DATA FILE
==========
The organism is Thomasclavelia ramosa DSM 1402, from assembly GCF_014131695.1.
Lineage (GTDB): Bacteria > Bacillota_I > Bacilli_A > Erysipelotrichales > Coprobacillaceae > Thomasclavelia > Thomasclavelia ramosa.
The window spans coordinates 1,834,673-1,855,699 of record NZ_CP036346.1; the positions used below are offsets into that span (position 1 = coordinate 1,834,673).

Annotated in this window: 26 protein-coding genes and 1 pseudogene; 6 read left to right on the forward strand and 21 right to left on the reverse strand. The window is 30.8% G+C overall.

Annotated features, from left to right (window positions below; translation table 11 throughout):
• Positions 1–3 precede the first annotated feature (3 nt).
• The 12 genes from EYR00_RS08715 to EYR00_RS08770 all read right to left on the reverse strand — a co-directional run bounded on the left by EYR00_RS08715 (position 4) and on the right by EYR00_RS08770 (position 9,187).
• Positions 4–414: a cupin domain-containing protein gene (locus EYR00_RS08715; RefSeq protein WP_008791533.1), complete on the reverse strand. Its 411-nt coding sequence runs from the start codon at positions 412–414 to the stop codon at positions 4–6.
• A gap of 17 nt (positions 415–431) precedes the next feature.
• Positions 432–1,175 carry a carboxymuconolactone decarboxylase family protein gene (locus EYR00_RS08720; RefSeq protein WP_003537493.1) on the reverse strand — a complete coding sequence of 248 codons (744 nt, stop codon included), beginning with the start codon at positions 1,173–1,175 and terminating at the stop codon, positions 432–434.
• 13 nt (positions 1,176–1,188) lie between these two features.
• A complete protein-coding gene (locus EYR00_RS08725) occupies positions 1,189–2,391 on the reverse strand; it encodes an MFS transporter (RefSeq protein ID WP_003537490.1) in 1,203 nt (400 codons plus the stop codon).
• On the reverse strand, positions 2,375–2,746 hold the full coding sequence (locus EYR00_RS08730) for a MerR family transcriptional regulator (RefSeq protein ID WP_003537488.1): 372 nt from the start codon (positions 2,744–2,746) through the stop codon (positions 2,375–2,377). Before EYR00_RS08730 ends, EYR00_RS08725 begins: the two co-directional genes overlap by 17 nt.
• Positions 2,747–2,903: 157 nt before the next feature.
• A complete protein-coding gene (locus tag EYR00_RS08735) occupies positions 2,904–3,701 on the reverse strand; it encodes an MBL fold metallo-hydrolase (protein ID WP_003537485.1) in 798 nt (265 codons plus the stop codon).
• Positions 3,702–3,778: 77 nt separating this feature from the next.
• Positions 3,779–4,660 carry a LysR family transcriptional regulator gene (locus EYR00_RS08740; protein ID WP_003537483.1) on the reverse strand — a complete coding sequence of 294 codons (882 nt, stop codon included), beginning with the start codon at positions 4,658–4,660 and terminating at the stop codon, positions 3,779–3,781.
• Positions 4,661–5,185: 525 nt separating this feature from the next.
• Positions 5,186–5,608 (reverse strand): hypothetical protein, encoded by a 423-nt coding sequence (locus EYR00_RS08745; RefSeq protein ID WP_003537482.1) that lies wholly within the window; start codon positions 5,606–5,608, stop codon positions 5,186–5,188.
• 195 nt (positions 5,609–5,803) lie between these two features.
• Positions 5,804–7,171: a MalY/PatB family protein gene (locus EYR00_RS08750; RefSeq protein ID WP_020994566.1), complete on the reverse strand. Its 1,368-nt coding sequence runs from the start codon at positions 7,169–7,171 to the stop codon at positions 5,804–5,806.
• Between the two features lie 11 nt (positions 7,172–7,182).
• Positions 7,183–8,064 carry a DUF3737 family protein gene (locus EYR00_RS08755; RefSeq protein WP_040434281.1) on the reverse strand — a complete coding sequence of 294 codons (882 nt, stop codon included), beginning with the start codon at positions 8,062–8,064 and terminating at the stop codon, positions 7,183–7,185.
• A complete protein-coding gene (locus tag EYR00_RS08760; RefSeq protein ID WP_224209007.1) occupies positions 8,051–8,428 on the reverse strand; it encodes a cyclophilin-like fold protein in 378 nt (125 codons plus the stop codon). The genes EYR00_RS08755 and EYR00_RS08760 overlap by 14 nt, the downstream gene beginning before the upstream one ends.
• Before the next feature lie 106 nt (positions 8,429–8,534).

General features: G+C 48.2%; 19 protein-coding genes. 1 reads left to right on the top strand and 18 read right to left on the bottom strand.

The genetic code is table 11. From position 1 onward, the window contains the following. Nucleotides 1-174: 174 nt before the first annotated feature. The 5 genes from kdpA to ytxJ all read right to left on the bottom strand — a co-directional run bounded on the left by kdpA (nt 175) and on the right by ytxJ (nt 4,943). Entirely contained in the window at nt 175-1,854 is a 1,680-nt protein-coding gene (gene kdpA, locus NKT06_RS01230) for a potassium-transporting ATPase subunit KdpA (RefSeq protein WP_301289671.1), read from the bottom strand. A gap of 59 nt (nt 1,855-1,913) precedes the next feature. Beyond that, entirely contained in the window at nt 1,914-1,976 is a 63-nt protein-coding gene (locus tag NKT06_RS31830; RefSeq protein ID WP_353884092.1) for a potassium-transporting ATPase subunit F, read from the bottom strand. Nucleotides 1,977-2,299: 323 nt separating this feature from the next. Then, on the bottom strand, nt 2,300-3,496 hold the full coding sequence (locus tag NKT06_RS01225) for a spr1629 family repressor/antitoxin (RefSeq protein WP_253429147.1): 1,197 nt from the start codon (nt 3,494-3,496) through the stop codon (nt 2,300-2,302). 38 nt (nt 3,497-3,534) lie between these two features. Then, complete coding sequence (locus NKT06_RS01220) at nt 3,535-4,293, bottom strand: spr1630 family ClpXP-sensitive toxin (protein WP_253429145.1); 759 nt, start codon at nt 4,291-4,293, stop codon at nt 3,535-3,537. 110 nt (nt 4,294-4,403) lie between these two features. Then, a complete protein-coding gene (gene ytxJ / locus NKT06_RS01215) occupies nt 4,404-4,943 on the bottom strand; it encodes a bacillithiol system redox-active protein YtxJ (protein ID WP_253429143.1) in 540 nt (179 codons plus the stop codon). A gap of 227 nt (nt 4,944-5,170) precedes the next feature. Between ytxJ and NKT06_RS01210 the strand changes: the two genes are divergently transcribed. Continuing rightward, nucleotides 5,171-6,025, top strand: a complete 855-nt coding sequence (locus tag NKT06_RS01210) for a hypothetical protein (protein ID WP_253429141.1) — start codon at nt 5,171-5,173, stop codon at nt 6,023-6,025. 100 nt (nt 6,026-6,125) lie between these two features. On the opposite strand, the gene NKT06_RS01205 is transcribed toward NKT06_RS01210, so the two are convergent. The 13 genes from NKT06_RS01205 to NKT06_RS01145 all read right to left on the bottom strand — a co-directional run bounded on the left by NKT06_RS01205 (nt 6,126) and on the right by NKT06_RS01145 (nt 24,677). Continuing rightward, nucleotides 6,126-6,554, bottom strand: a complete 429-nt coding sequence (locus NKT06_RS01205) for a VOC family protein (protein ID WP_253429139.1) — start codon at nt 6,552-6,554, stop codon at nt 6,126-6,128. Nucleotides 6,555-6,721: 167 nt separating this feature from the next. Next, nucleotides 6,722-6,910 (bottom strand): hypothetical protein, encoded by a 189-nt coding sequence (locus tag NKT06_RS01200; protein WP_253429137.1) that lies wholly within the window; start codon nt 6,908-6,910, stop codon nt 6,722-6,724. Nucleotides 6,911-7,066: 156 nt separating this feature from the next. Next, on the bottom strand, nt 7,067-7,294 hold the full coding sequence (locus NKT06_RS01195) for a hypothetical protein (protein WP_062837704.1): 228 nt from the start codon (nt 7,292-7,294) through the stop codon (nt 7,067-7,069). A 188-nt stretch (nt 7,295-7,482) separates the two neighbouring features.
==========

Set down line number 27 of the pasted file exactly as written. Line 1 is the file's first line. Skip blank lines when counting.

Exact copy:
The genetic code is table 11. From position 1 onward, the window contains the following. Nucleotides 1-174: 174 nt before the first annotated feature. The 5 genes from kdpA to ytxJ all read right to left on the bottom strand — a co-directional run bounded on the left by kdpA (nt 175) and on the right by ytxJ (nt 4,943). Entirely contained in the window at nt 175-1,854 is a 1,680-nt protein-coding gene (gene kdpA, locus NKT06_RS01230) for a potassium-transporting ATPase subunit KdpA (RefSeq protein WP_301289671.1), read from the bottom strand. A gap of 59 nt (nt 1,855-1,913) precedes the next feature. Beyond that, entirely contained in the window at nt 1,914-1,976 is a 63-nt protein-coding gene (locus tag NKT06_RS31830; RefSeq protein ID WP_353884092.1) for a potassium-transporting ATPase subunit F, read from the bottom strand. Nucleotides 1,977-2,299: 323 nt separating this feature from the next. Then, on the bottom strand, nt 2,300-3,496 hold the full coding sequence (locus tag NKT06_RS01225) for a spr1629 family repressor/antitoxin (RefSeq protein WP_253429147.1): 1,197 nt from the start codon (nt 3,494-3,496) through the stop codon (nt 2,300-2,302). 38 nt (nt 3,497-3,534) lie between these two features. Then, complete coding sequence (locus NKT06_RS01220) at nt 3,535-4,293, bottom strand: spr1630 family ClpXP-sensitive toxin (protein WP_253429145.1); 759 nt, start codon at nt 4,291-4,293, stop codon at nt 3,535-3,537. 110 nt (nt 4,294-4,403) lie between these two features. Then, a complete protein-coding gene (gene ytxJ / locus NKT06_RS01215) occupies nt 4,404-4,943 on the bottom strand; it encodes a bacillithiol system redox-active protein YtxJ (protein ID WP_253429143.1) in 540 nt (179 codons plus the stop codon). A gap of 227 nt (nt 4,944-5,170) precedes the next feature. Between ytxJ and NKT06_RS01210 the strand changes: the two genes are divergently transcribed. Continuing rightward, nucleotides 5,171-6,025, top strand: a complete 855-nt coding sequence (locus tag NKT06_RS01210) for a hypothetical protein (protein ID WP_253429141.1) — start codon at nt 5,171-5,173, stop codon at nt 6,023-6,025. 100 nt (nt 6,026-6,125) lie between these two features. On the opposite strand, the gene NKT06_RS01205 is transcribed toward NKT06_RS01210, so the two are convergent. The 13 genes from NKT06_RS01205 to NKT06_RS01145 all read right to left on the bottom strand — a co-directional run bounded on the left by NKT06_RS01205 (nt 6,126) and on the right by NKT06_RS01145 (nt 24,677). Continuing rightward, nucleotides 6,126-6,554, bottom strand: a complete 429-nt coding sequence (locus NKT06_RS01205) for a VOC family protein (protein ID WP_253429139.1) — start codon at nt 6,552-6,554, stop codon at nt 6,126-6,128. Nucleotides 6,555-6,721: 167 nt separating this feature from the next. Next, nucleotides 6,722-6,910 (bottom strand): hypothetical protein, encoded by a 189-nt coding sequence (locus tag NKT06_RS01200; protein WP_253429137.1) that lies wholly within the window; start codon nt 6,908-6,910, stop codon nt 6,722-6,724. Nucleotides 6,911-7,066: 156 nt separating this feature from the next. Next, on the bottom strand, nt 7,067-7,294 hold the full coding sequence (locus NKT06_RS01195) for a hypothetical protein (protein WP_062837704.1): 228 nt from the start codon (nt 7,292-7,294) through the stop codon (nt 7,067-7,069). A 188-nt stretch (nt 7,295-7,482) separates the two neighbouring features.